The effect of soil compaction on germination and early growth of Eucalyptus albens and an exotic annual grass

Alison Skinner, Ian Lunt, Peter Spooner, Sue McIntyre

Research output: Contribution to journalArticlepeer-review

20 Citations (Scopus)

Abstract

Most agricultural land has been compacted to some degree by heavy machinery or livestock trampling. This legacy is expected to influence the success of tree seedling recruits in farmland areas where natural regeneration is being encouraged. We investigated the impact of soil compaction on seedlings of a woodland eucalypt (Eucalyptus albens) and an annual grass competitor (Vulpia myuros) in a laboratory experiment. Replicate soil cores were created at five bulk density levels; 1.0, 1.1, 1.2, 1.3 or 1.4 Mg m-3 with a soil water content of 20%. The depth of root penetration declined linearly with increasing bulk density, resulting in a decrease in root depth of around 75% in the most compacted soil compared with the least compacted soil for both species. Shoot length and primary root length did not vary between soil bulk density levels for either species, but seedlings responded to increasing levels of compaction with oblique (non-vertical) root growth. Results suggest that young seedlings of both E. albens and V. myuros will be more susceptible to surface drying in compacted than uncompacted soils and therefore face a greater risk of desiccation during the critical months following germination. Any competitive advantage that V. myuros may have over E. albens is not evident in differential response to soil compaction.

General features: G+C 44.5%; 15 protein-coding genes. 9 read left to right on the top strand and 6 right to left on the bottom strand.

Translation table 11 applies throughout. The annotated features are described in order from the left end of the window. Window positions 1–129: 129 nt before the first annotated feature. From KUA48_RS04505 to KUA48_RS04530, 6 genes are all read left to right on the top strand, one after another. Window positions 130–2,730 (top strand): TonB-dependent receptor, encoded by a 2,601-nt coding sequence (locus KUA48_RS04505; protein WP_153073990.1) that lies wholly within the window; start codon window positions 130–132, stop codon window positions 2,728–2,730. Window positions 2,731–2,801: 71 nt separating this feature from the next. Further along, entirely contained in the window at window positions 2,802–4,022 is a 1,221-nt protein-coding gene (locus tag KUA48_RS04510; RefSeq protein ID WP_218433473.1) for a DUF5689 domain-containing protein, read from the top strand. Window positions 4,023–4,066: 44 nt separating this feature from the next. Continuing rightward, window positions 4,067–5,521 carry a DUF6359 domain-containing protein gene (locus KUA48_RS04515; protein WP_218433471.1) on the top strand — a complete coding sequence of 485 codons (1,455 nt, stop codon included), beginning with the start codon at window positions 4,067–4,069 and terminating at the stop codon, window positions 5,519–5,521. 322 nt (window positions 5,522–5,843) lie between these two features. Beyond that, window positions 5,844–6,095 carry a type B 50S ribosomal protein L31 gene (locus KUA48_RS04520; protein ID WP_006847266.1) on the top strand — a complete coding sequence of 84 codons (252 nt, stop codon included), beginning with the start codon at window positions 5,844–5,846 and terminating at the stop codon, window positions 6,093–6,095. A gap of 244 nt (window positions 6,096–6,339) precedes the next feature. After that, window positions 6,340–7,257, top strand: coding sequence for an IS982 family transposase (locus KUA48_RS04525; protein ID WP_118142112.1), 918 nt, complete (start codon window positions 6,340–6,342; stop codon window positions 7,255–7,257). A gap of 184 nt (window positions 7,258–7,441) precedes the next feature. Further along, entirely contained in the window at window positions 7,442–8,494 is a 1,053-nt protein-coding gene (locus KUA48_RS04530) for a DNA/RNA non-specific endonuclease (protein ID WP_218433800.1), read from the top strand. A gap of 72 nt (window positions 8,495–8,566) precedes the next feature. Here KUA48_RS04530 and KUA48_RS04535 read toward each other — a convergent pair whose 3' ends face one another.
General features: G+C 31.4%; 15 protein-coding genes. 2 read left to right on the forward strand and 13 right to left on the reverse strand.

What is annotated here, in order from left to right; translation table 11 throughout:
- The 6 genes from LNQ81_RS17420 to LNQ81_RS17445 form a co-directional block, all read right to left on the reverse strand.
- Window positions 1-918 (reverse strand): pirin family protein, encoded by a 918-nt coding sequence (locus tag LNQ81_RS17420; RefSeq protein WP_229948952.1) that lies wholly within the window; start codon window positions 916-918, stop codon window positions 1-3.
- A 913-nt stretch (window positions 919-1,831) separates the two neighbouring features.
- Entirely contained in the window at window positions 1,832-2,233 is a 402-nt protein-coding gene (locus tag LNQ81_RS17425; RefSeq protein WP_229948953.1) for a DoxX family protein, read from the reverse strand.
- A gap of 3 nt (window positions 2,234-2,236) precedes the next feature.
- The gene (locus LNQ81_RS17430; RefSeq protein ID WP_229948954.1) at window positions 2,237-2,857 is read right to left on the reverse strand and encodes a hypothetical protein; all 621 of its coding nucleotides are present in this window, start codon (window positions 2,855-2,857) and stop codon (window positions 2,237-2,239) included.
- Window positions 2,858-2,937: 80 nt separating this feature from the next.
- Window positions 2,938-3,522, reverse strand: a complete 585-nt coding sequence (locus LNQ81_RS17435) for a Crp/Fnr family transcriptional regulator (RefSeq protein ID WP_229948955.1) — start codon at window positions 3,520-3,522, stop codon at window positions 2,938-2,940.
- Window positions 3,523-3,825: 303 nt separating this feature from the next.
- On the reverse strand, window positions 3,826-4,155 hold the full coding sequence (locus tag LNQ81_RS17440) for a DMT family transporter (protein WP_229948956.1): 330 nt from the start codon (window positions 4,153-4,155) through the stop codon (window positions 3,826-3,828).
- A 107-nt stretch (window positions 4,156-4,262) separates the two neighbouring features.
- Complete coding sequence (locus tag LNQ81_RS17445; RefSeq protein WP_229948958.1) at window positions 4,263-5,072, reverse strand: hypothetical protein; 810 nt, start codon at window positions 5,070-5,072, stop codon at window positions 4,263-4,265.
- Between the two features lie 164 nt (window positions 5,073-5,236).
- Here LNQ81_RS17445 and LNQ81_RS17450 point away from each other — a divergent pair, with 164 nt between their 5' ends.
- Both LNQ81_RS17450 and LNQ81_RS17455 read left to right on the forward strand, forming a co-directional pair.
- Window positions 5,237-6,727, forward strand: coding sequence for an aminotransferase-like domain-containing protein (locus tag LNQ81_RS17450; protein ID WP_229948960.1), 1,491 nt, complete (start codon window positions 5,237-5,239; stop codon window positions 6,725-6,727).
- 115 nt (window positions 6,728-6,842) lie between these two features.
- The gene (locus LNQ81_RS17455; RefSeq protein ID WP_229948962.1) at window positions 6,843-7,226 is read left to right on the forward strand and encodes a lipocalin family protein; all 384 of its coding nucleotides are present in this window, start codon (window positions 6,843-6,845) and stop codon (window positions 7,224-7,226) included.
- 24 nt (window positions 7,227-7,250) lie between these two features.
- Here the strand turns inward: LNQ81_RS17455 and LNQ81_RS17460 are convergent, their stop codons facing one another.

Original languageEnglish
Pages (from-to)698-704
Number of pages7
JournalAustral Ecology
Volume34
Issue number6
DOIs
Publication statusPublished - 2009

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